57. Cost of the School Day Pledges Following the Cost of

    The School Day Dundee Report, Dundee City Council launched 4 Cost of the School Day Pledges on 26th October 2018. The pledges are: 1. No child or young person in Dundee will start school without a breakfast 2. No child in Dundee will miss out on their Primary 7 residential trip due to cost 3. All Schools will develop a Cost of The School Day action plan by end of session 2018/19 4. All children and young people in Dundee Schools will have access to an affordable school uniform
  58. Understanding the problem

  59. A Framework for Fairness in Dundee Our people will experience

    fewer social inequalities Social Inclusion Financial Inclusion - Increase social inclusion, decrease inequality, stigma and discrimination of people living in poverty - Improving resilience, aspirations and purpose for people in poverty - Increase financial inclusion and security, and reduce income inequality and fuel poverty Communities and Neighbourhoods Health Learning and Employability - Build social capital, connectedness and trust in disadvantaged communities - Improve health and healthy behaviour for people in poverty - Increase learning, skills and employment opportunities for people in poverty - Promote safe and supportive environments at home, at work and in the community
  60. A Fair Way To Go • Stigma • Work and

    Wages • Closing the Education Gap • Benefits, Advice and Support • Housing and Communities • Food and Fuel
  61. 2nd Dundee Fairness Commission Source: https://www.dudeefightingforfairness.co.uk/the-story-so-far

  62. www.dundeefightingforfairness.co.uk New Recommendations - Stigma - People and Money -

    Mental Health - In-work Poverty
  63. None
  64. So What’s Next? A new Fairness action plan for Dundee

    - Highlighting the Child Poverty drivers - Incorporating the Fighting for Fairness recs. - A final Fairness Commission - A new Fairness Leadership Panel
  65. Developing a Local Child Poverty Action Report Perth and Kinross

    CLARE MAILER, HEAD OF HOUSING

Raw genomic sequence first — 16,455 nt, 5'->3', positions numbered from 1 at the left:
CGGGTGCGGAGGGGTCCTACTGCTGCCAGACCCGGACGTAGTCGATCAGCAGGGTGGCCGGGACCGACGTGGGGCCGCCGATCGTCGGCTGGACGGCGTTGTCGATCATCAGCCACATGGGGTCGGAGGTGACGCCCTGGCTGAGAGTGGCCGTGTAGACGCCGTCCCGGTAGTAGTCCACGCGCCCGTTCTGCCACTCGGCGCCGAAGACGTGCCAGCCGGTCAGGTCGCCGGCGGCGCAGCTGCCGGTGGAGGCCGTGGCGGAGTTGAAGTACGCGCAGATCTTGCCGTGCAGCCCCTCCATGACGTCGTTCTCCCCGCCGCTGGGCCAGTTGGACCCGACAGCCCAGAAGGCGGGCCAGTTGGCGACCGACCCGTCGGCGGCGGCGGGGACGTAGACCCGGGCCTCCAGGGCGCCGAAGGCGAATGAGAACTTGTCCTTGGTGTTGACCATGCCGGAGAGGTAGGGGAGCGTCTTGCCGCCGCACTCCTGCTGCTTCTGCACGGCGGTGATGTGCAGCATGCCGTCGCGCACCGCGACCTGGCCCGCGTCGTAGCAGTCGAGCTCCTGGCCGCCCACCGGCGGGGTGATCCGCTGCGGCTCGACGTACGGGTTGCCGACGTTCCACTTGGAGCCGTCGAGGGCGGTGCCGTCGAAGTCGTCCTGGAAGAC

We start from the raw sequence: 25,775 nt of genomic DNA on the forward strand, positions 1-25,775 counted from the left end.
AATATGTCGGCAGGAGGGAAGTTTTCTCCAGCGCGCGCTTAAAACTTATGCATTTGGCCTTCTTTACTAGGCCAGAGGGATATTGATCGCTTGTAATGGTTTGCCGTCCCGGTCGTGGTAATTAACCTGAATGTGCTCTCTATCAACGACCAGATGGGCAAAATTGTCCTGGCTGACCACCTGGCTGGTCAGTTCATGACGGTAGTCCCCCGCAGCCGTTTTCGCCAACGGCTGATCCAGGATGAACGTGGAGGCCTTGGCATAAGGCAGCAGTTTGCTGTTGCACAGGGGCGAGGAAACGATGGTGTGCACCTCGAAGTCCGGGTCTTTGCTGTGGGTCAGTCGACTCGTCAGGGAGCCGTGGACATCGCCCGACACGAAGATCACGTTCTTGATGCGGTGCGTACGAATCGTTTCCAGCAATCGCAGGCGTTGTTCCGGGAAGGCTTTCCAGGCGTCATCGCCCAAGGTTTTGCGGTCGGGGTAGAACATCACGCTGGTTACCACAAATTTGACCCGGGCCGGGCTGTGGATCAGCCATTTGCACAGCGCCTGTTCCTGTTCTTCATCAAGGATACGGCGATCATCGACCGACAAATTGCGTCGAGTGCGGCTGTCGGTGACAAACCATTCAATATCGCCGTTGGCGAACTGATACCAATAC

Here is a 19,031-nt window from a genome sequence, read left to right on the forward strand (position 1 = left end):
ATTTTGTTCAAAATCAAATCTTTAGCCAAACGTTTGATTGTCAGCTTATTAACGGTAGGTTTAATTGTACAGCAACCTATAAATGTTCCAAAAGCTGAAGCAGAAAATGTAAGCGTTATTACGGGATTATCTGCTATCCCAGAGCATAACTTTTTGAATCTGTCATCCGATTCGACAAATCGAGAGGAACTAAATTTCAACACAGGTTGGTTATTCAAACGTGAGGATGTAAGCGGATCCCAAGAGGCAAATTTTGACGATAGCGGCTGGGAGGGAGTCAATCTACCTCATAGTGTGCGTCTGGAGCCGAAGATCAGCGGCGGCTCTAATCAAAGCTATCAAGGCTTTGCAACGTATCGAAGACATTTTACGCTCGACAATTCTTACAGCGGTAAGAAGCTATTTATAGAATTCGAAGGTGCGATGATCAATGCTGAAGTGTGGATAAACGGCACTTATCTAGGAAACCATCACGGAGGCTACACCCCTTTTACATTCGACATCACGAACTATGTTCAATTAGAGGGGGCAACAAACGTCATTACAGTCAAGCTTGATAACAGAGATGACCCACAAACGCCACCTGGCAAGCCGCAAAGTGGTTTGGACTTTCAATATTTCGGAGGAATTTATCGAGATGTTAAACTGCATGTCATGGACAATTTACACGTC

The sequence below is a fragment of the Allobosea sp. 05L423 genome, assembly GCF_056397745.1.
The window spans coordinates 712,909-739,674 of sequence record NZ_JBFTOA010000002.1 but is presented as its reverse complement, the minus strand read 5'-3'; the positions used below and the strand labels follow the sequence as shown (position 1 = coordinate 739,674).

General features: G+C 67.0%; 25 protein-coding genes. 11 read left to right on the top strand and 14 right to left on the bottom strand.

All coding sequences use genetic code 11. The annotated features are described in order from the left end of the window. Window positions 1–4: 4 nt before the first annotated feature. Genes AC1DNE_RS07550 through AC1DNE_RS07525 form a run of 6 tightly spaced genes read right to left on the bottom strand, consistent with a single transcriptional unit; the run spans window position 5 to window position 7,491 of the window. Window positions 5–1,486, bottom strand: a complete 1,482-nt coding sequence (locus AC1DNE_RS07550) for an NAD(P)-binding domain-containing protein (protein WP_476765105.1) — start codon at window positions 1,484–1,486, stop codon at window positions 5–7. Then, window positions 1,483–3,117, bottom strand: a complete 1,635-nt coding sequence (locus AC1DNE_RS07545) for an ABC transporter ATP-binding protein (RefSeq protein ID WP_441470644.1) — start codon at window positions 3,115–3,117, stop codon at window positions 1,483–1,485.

66. Perth and Kinross Community Plan 2017 - 2027 (Local Outcomes

    Improvement Plan) Creating a confident, ambitious and fairer Perth and Kinross, for all who live and work here.  Giving every child the best start in life  Developing educated, responsible and informed citizens  Promoting a prosperous, inclusive and sustainable economy  Supporting people to lead independent, healthy and active lives
  67. Fairer Futures – Perth and Kinross Fairness Commission  A

    Fairer Perth and Kinross: People, Place and Equality  A Strong Start: An Equal Footing for Life- Chances, Choices and Confidence  Fairer Working Lives: Opportunity, Security and Respect  A Thriving Third Age: Living Well, Belonging and Contributing  Better Connected: Services, Transport and Digital Lives
  68. Preconceptions of Perth and Kinross?

  69. Fairer Futures – Perth and Kinross Fairness Commission  37%

    of households are classed as fuel poor  Rural challenges – lower wage jobs, access to services, housing, transport  Stigmatisation associated with poverty  Increasing use of foodbanks  Rising costs of private sector housing  Challenges around low wages, zero hours contracts, high living costs  Negative impacts of universal credit / Welfare reform
  70. Fairer Futures – Perth and Kinross Fairness Commission - Recommendations

     Identify Lead Officers  A Planned Programme of awareness raising  Socio Economic Duty – focus on promoting fairness and equality  Identify most powerful interventions – Child Poverty (Scotland)Act 2017  Efficient and Equitable access to support with a focus on prevention  A prioritised focus on working with communities  Prioritise support for activities focussed on tackling inequalities  Define and promote fair work  Maximise opportunities of inclusive economic growth initiatives
  71. Step 1 Identify local partners Working Group  NHS Tayside

     Perth and Kinross Council  Revenues and Benefits / Welfare Rights  Equalities  Employability Services  Education and Children's Services  Housing  Health and Social Care Partnership  3rd Sector Services
  72. Step 2 : Estimates of Children in Poverty, after housing

    costs, 2014-2018 2014 2016 2018 Locality Ward 2014 2016 2018 owrie 13% 14% 11% Kinross-shire, Almond & Earn Kinross-shire 13% 15% 12% e 18% 20% 17% Almond and Earn 15% 17% 18% e and Glens 17% 22% 19% Perth City Perth City South 10% 9% 10% 17% 17% 17% Perth City North 24% 27% 24% 13% 15% 12% Perth City Centre 23% 25% 25% 13% 17% 20% Source: Child Poverty Action/ Centre for Research in Social Policy, Loughborough University Locality Ward 2014 2016 2018 Locality Eastern Perthshire Carse of Gowrie 13% 14% 11% Kinross-shire, Almond & Earn Strathmore 18% 20% 17% Blairgowrie and Glens 17% 22% 19% Perth City Highland and Strathtay Highland 17% 17% 17% Strathtay 13% 15% 12% Strathearn and Strathallan Strathearn 13% 17% 20% Strathallan 14% 12% 13% PKC Overall: 17% of Children ca. 4600 (2018)